Monday, November 19, 2007

Old School Mondays:: Black, Rock & Ron

I don't have much of a theme for this week's OSM, just an excellent album I've been meaning to talk about for a few weeks: Black, Rock & Ron's Stop The World. I didn't have an original copy of Black, Rock & Ron's one and only slept-on album, but I believe I had a dubbed copy, and You Can't Do Me None was a signature song from my high school years. Plus, Petra and I were entertained at the home of former herohill contributor Mario "Mr. E" Eleftheros and his wife Danielle on Saturday night, and Mario has to be the biggest (and/or only) Black, Rock & Ron fan I've ever known.

Stop The World is another example of a group from the late 80's, early 90's that made a splash with an awesome debut album, and ended up fading away. Comprised of Lord Black (David Cootryer), The Ruler Master Rock (Gregg Walsh), and Ron Scratch (Ron Walsh) Black, Rock & Ron were from Hollis, Queens which explains how they ended up getting down with Rush management at LL's urging. From the one or two sources I can find on this album, it seems that the legendary Paul C. was certainly involved, but I'm not sure whether he had was involved in the production or the engineering side of things. Either way, the production on the album is mighty catchy with plenty of recognizable samples and catchy breakbeat usage. There's also plenty of scratching and energetic back and forth rhymes, both of which are very good things.

So why, after this album, did Black, Rock & Ron fall off the face of the earth? I have no idea, but I'm guessing it might have something to do with Lord Black's untimely murder in the 90's. Whatever the reason, it's certainly a shame, but thankfully we can still enjoy a couple tracks from the album. The title track Stop The World, and of course the excellent You Can't Do Me None.

MP3:: Black, Rock & Ron - Stop The World
This is a very funky song with a pro-black message, and a very bomb squad-esque track built around the famous funky drummer, ummm, drums. When doing these OSM segments, I'm afraid I might overuse the phrase "this is a perfect example of golden age hip hop", but I can't help it, and I think it applies to this song. Pro-black lyrics were very common during this era, even for groups like Black, Rock & Ron who certainly weren't considered "conscious" rappers. But unlike today, rappers back in that era weren't afraid to vary their subject matter to try and address serious topics. On the other hand, they also weren't afraid to rap over house music, so not all the ideas back in the day were good ones. Scratching on songs was a very good idea though, and there's plenty of it on this song. Anyway, this is a solid track, check it for yourself.

MP3:: Black, Rock & Ron - You Can't Do Me None (Vocal Mix)
This is just an awesome party jam with plenty of quotable lyrics. I've linked up the video version, which is build around Cheryl Lynn's Got To Be Real as it's the one I remember from back in the day, and it's just better than the album version. This beat has been used for many other songs, but this might be my favorite usage right here. It also contains one of Mario's favorite lines, which in turn became famous in our click: "The sound that you hear could never be stopped, this is Black, Rock & Ron not New Kids On The Block". I don't really even know what that means, but it's fairly awesome. The whole song is awesome, a must listen if you haven't heard it before, so I won't keep you from it any longer.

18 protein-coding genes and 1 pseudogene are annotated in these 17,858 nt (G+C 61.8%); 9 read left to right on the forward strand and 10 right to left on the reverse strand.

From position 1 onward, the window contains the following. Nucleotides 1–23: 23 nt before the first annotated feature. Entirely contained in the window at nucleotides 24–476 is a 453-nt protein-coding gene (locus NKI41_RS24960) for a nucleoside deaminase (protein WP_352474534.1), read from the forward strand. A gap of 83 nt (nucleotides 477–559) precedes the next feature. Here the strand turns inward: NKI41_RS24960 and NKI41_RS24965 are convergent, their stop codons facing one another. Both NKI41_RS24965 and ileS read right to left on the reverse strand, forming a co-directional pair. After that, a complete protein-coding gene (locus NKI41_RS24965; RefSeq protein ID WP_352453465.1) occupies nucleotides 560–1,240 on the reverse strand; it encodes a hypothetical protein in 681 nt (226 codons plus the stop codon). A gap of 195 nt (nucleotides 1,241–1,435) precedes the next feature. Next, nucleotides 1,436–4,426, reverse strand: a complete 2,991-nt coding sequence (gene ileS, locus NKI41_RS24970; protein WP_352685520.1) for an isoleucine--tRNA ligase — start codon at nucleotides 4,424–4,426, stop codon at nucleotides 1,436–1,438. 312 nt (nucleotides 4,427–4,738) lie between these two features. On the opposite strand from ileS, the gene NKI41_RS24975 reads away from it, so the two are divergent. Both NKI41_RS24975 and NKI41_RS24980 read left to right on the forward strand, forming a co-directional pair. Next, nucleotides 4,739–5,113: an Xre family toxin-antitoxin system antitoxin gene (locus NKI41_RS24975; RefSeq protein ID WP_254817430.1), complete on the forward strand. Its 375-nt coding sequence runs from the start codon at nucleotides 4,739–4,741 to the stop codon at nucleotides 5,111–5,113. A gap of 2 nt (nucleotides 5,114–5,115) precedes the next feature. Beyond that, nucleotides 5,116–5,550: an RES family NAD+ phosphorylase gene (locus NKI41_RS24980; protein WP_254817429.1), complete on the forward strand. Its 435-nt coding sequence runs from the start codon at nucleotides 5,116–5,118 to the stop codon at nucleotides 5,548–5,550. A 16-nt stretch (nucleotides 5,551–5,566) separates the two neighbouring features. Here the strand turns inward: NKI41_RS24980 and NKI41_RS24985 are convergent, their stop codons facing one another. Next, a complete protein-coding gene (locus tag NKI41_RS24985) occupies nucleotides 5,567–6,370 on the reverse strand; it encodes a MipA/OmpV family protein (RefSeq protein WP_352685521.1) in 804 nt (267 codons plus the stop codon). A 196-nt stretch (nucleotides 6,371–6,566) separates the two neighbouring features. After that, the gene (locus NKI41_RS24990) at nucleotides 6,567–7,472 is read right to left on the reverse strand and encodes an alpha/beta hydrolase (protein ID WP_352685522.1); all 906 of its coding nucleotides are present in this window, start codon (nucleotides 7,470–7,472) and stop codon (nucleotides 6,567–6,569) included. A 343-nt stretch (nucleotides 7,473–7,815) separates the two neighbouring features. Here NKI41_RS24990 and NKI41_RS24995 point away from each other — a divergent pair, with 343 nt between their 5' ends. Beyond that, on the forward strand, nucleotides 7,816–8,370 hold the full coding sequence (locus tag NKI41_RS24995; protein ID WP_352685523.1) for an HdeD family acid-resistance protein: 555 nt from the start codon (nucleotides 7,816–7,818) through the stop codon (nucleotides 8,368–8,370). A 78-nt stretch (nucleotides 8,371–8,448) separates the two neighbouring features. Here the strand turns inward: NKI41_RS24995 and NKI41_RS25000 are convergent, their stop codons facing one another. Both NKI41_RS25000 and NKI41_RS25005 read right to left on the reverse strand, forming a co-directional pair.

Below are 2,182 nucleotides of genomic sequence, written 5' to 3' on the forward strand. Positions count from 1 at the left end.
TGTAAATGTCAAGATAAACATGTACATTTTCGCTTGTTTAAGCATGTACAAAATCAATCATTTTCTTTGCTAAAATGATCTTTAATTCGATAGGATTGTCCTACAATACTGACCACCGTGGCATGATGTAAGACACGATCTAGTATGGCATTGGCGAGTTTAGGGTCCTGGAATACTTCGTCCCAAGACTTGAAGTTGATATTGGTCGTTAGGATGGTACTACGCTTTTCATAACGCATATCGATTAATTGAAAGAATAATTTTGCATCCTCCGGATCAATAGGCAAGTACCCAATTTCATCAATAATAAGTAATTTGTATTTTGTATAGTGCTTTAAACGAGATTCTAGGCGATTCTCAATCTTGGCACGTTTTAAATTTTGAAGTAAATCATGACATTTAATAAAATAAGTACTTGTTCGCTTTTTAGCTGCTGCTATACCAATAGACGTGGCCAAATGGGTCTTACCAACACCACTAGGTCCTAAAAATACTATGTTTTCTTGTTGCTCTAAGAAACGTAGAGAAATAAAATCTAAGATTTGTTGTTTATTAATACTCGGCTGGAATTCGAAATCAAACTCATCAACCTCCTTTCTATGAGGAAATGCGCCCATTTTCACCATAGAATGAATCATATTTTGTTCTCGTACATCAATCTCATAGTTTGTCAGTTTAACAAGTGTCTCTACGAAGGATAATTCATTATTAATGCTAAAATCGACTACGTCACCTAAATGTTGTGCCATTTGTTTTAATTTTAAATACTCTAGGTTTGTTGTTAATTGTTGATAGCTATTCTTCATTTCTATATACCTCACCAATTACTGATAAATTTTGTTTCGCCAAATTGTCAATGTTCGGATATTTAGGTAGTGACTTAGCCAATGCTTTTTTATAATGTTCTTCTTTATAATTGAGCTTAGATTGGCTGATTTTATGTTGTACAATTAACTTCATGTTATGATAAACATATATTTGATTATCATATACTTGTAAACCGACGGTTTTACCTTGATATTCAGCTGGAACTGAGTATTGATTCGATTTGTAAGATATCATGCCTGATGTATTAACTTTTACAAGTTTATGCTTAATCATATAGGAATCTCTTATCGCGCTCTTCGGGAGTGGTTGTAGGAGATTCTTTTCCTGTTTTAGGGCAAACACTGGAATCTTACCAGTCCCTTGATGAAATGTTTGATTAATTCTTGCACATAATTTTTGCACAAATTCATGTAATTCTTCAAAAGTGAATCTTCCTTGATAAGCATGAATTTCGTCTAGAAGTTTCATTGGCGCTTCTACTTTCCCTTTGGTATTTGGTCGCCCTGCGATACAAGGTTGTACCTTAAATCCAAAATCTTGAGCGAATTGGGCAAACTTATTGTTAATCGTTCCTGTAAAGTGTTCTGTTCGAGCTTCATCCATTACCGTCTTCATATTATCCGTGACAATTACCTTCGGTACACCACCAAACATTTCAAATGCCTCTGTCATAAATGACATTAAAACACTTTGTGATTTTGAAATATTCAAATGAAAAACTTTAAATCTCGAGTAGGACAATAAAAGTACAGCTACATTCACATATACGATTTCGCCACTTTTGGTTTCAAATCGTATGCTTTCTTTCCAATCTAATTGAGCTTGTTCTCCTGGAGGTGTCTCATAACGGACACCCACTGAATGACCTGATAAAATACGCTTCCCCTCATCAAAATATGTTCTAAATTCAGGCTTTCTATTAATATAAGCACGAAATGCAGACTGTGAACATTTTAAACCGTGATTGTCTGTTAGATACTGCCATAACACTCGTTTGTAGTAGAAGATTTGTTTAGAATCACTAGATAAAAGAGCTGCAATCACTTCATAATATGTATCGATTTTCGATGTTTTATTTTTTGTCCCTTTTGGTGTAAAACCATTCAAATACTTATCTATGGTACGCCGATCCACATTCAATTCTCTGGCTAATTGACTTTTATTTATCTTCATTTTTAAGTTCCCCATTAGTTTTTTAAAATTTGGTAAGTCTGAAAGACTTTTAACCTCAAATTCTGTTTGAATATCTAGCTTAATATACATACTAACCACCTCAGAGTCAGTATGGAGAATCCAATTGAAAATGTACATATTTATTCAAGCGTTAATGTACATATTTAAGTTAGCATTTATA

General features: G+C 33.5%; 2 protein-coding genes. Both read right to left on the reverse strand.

Video:: Black, Rock & Ron - You Can't Do Me None (Video Mix)

Posted at 10:15 AM by naedoo :: 7 comments

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At 1:47 PM, Blogger e did sayeth:

how have i never seen this blog before? black, rock, and ron? awesome.

 

At 2:08 PM, Blogger naedoo did sayeth:

Oh they're awesome all right, mighty, mighty awesome.

Thanks for stopping by.

 

At 6:09 PM, Anonymous Anonymous did sayeth:

Also, Malcolm Jamal Warner is in the "Can't Do Me None" video...to have a Coby kid in your vid that's big for the 90's....

Mario E

 

At 6:08 PM, Anonymous Anonymous did sayeth:

They are one of my favorite rap groups. I may be the only person around who has the original cassette tape. The last track of the album is also a hidden message. It is them talking but it's played reverse so you can't make out what they are saying.
I recall in the early 90's Shawn LaPaix had the excellent idea of dubbing the tape, then opening up the tape and switching the spindles (the 2 wheels) in the tape and playing it. I have no clue how he knew this would work but it did and we were able to decode the message. They were basically cursing and dissing people.
To hear Lord Black be murdered, I guess he was in the rap wars before Biggie and 2Pac.

Mario E

 

At 6:23 PM, Blogger Hero did sayeth:

The best part about late 80's/90's hip hop, is no matter how hardcore they wanted to be, they still had dancers just wylin' out.

Also, I like this song way more than the College Boyz. They rerecorded the jam in the limo, College Boyz just literally phoned it in.

 

At 9:23 AM, Blogger naedoo did sayeth:

How have I not heard of the great Black, Rock & Ron tape reversal experiment until now!

Man, this is the kind of thing I'd usually remember if I'd known about it. Oh well, it's excellent all the same.

 

At 2:27 PM, Blogger fenton did sayeth:

Black is not dead people where do you get that info from

 

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